As the UK’s Financial Times of 25 November put it, “When celebrities known more for reality shows than financial prowess start endorsing a particular investment strategy, it is fair to assume that a bubble exists.”  Given the nature of Bitcoin and the historical evidence of human stupidity, it is hard to argue with this viewpoint.

The surge of the cryptocurrencies

On the back of Bitcoin’s phenomenal success, a host of new cryptocurrency players have entered the market.  By the end of October this year, 211 ICOs or ‘initial coin offerings’ had been launched.  They have been endorsed by noted financial experts such as Paris Hilton, actor Jamie Foxx and boxer Floyd Mayweather.  All have taken to social media to announce their support of cryptocurrency fundraising.

ICOs typically invite people to invest (on a crowdfunding basis) in a new project.  About one third of these initiatives have involved projects to build and support the virtual currency blockchain, but can relate to other business start-ups as well.  In return for their investment (typically made through a cryptocurrency platform such as Ethereum), investors receive ‘tokens’, which can either be used to pay for future services from the issuer, or can be sold on for cash.  Future shares in the profits made by the issuer will also be returned to investors by way of tokens.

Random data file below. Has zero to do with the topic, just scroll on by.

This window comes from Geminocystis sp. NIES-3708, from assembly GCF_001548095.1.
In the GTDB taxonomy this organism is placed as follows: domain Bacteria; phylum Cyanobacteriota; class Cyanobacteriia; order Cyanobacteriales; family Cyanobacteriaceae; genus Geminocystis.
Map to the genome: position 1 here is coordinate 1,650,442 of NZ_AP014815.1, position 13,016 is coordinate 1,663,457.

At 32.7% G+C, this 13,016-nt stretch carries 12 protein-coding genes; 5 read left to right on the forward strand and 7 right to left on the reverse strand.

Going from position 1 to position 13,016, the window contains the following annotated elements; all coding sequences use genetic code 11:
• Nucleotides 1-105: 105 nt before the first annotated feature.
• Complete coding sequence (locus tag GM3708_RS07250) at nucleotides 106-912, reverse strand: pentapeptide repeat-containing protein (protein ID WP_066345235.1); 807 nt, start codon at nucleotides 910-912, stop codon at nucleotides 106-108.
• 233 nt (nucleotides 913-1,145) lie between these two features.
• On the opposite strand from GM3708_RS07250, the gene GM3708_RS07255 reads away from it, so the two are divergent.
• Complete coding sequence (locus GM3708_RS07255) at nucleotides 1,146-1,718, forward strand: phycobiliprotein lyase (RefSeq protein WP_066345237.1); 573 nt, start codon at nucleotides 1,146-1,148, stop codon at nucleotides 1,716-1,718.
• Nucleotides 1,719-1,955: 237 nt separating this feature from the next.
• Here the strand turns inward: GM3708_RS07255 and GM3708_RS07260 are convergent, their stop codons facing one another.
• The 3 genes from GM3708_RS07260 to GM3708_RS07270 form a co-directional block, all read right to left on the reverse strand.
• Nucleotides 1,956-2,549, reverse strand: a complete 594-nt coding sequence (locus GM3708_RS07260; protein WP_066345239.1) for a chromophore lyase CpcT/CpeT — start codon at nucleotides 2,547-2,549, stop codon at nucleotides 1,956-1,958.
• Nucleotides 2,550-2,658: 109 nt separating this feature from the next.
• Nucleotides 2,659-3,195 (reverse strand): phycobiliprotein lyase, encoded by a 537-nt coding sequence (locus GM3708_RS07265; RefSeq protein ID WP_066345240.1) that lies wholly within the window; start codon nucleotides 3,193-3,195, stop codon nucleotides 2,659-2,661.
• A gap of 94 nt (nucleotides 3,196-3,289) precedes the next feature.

These tokens effectively become a new cryptocurrency, as like Bitcoin they are digital in nature and share all of Bitcoin’s anonymity and ease of transfer.  It appears that the originators of ICOs are attempting to disguise this fact, but as a financial commentator has pointed out: “You can call it a coin or a potato, or whatever you want, but it’s the substance that regulators will look at.”